SYPH. Sempronius, all is ready;
I've sounded my Numidians, man by man,
And find 'em ripe for a revolt: they all
Complain aloud of Cato's discipline,
And wait but the command to change their
SEM. Believe me, Syphax, there's no time to waste;
Ev'n whilst we speak, our conqueror comes on,
And gathers ground upon us ev'ry moment.
Alas! thou know'st not Cæsar's active soul,
|With what a dreadful course he rushes on||10|
He bounds o'er all, victorious in his march,
The Alps and Pyreneans sink before him;
Through winds and waves and storms he works
|his way,||1 5|
But tell me, hast thou yet drawn o'er young Juba?
That still would recommend thee more to Cæsar,
And challenge better terms.
|SYPH. Alas, he's lost,||20|
(For every instant I expect him here)
If yet I can subdue those stubborn principles
|Of faith, of honor, and I know not what,||25|
SEM. Be sure to press upon him ev'ry motive.
Juba's surrender, since his father's death,
|Would give up Afric into Cæsar's hands,||30|
SYPH. But is it true, Sempronius, that your senate
Is called together? Gods! thou must be cautious!
Cato has piercing eyes, and will discern
|Our frauds, unless they're covered thick with art.||35|
SEM. Let me alone, good Syphax: I'll conceal
My thoughts in passion ('tis the surest way);
I'll bellow out for Rome and for my country,
And mouth at Cæsar till I shake the senate.
|Your cold hypocrisy's a stale device,||40|
SYPH. In troth, thou'rt able to instruct grey hairs,
And teach the wily African deceit!
|SEM. Once more, be sure to try thy skill on|
Inflame the mutiny, and underhand
Blow up their discontents, till they break out
Unlooked for, and discharge themselves on Cato.
|Remember, Syphax, we must work in haste:||50|
The birth of plots and their last fatal periods.
Oh! 'tis a dreadful interval of time,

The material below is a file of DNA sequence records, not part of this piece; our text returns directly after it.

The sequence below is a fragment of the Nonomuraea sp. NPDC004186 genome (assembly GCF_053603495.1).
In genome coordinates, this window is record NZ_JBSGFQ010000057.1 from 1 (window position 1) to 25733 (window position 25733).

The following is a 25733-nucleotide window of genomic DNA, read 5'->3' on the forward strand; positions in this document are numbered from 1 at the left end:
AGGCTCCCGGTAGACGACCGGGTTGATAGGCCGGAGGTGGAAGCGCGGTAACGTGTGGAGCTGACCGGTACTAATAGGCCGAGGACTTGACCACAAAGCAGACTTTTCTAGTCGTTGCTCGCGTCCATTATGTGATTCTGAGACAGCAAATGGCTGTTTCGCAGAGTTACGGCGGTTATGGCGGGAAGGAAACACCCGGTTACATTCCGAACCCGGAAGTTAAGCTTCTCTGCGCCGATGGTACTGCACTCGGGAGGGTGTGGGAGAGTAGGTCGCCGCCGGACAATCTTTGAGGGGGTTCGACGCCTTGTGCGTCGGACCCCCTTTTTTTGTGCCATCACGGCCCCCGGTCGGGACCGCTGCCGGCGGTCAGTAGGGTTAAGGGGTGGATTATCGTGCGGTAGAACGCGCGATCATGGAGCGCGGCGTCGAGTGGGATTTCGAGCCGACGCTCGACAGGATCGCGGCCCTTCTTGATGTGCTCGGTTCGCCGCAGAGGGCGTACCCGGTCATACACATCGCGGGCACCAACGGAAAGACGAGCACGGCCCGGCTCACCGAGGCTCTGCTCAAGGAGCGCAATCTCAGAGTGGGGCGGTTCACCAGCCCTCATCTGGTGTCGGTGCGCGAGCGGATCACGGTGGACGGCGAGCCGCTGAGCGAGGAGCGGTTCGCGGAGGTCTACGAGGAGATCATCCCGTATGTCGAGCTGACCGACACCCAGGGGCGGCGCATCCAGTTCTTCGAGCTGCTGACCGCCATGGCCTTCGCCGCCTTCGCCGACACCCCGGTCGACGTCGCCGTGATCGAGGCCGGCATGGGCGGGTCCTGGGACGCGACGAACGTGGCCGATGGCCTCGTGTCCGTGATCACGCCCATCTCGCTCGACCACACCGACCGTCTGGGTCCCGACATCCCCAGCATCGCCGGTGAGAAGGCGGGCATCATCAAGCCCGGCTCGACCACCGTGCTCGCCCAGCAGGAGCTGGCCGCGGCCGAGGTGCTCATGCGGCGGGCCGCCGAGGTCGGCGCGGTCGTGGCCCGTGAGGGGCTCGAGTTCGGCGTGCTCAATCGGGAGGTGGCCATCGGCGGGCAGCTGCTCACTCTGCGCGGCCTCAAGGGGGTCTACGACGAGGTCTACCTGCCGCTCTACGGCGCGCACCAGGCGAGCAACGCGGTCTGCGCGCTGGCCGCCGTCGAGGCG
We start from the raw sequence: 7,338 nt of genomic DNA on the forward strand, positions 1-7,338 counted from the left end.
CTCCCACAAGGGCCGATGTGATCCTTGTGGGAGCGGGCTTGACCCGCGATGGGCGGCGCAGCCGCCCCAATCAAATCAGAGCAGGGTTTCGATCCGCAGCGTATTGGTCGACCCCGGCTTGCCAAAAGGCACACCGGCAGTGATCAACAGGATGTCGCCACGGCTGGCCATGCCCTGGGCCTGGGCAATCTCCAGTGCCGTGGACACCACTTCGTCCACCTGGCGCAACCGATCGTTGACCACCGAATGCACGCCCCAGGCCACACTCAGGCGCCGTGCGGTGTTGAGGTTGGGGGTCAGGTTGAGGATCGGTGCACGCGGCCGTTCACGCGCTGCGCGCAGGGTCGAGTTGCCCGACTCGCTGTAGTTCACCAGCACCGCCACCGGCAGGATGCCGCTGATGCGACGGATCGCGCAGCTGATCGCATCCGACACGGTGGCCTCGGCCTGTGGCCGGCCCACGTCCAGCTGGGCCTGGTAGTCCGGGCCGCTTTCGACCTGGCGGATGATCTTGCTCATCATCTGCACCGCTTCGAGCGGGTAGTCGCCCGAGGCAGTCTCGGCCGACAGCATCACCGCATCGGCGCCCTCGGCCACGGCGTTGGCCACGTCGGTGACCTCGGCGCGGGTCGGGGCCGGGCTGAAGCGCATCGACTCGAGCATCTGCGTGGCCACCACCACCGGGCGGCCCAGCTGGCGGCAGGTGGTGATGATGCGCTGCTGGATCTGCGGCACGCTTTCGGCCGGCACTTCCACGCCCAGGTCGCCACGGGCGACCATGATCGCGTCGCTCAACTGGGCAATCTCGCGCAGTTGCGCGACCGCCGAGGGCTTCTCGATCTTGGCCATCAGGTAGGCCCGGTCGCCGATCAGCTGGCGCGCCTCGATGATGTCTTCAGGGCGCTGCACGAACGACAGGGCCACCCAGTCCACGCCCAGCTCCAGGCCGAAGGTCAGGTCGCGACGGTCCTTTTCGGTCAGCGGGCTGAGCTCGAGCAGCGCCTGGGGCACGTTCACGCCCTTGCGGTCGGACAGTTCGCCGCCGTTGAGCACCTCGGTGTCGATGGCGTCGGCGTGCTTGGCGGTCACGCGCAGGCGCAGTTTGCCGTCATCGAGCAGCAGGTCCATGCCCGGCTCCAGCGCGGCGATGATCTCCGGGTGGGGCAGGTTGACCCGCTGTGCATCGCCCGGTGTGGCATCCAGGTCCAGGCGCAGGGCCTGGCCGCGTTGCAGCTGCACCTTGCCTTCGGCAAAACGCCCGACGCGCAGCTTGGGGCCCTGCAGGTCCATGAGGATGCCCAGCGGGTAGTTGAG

Filled up with horror all, and big with death!
|Destruction hangs on ev'ry word we speak,||55|
SYPH. (solus). I'll try if yet I can reduce to reason
This headstrong youth, and make him spurn at Cato.
|The time is short, Cæsar comes rushing on us --||60|
JUBA. Syphax, I joy to meet thee thus alone.
I have observed of late thy looks are fall'n,
O'ercast with gloomy cares and discontent;
Then tell me, Syphax, I conjure thee, tell me,
What are the thoughts that knit thy brow in
SYPH. 'Tis not my talent to conceal my thoughts,
Nor carry smiles and sunshine in my face,
When discontent sits heavy at my heart.
|I have not yet so much the Roman in me.||10|
JUBA. Why dost thou cast out such ungen'rous
Against the lords and sov'reigns of the world?
Dost thou not see mankind fall down before 'em,
And own the force of their superior virtue?
|Is there a nation in the wilds of Afric,||15|
SYPH. Gods! where's the worth that sets this
Above your own Numidia's tawny sons!
|Do they with tougher sinews bend the bow?||20|
Who like our active African instructs
The fiery steed, and trains him to his hand?
|Or guides in troops th' embattled elephant,||25|
JUBA. These all are virtues of a meaner rank.
Perfections that are placed in bones and nerves.
|A Roman soul is bent on higher views:||30|
To make man mild and sociable to man;
To cultivate the wild, licentious savage____________________
cisive defeat of Hannibal by Scipio. Addison seems to have
thought it the capital city of Numidia.